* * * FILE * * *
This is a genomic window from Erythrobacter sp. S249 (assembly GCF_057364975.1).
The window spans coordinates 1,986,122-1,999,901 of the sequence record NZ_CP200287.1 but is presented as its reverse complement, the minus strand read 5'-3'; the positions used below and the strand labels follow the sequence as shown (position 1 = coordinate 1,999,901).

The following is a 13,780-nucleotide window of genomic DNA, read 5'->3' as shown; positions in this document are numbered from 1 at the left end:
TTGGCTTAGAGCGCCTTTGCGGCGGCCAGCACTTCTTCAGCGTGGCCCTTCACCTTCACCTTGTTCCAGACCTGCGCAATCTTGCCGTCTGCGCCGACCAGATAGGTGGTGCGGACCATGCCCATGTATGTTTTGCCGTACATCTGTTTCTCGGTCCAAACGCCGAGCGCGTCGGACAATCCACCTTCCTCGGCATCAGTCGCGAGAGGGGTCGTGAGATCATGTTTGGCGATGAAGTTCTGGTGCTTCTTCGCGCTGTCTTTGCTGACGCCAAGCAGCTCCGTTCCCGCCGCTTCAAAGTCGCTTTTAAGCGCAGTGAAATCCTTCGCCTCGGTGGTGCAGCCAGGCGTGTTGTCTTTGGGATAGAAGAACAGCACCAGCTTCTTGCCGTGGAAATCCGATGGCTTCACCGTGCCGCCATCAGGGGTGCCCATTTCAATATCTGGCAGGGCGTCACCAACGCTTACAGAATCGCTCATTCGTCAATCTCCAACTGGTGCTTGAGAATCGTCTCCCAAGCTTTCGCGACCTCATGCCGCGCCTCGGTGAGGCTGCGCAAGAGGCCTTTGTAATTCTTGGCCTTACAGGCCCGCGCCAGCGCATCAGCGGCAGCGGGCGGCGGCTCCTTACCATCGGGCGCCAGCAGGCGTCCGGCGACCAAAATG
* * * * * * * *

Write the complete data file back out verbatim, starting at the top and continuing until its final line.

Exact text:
This is a genomic window from Erythrobacter sp. S249 (assembly GCF_057364975.1).
The window spans coordinates 1,986,122-1,999,901 of the sequence record NZ_CP200287.1 but is presented as its reverse complement, the minus strand read 5'-3'; the positions used below and the strand labels follow the sequence as shown (position 1 = coordinate 1,999,901).

The following is a 13,780-nucleotide window of genomic DNA, read 5'->3' as shown; positions in this document are numbered from 1 at the left end:
TTGGCTTAGAGCGCCTTTGCGGCGGCCAGCACTTCTTCAGCGTGGCCCTTCACCTTCACCTTGTTCCAGACCTGCGCAATCTTGCCGTCTGCGCCGACCAGATAGGTGGTGCGGACCATGCCCATGTATGTTTTGCCGTACATCTGTTTCTCGGTCCAAACGCCGAGCGCGTCGGACAATCCACCTTCCTCGGCATCAGTCGCGAGAGGGGTCGTGAGATCATGTTTGGCGATGAAGTTCTGGTGCTTCTTCGCGCTGTCTTTGCTGACGCCAAGCAGCTCCGTTCCCGCCGCTTCAAAGTCGCTTTTAAGCGCAGTGAAATCCTTCGCCTCGGTGGTGCAGCCAGGCGTGTTGTCTTTGGGATAGAAGAACAGCACCAGCTTCTTGCCGTGGAAATCCGATGGCTTCACCGTGCCGCCATCAGGGGTGCCCATTTCAATATCTGGCAGGGCGTCACCAACGCTTACAGAATCGCTCATTCGTCAATCTCCAACTGGTGCTTGAGAATCGTCTCCCAAGCTTTCGCGACCTCATGCCGCGCCTCGGTGAGGCTGCGCAAGAGGCCTTTGTAATTCTTGGCCTTACAGGCCCGCGCCAGCGCATCAGCGGCAGCGGGCGGCGGCTCCTTACCATCGGGCGCCAGCAGGCGTCCGGCGACCAAAATG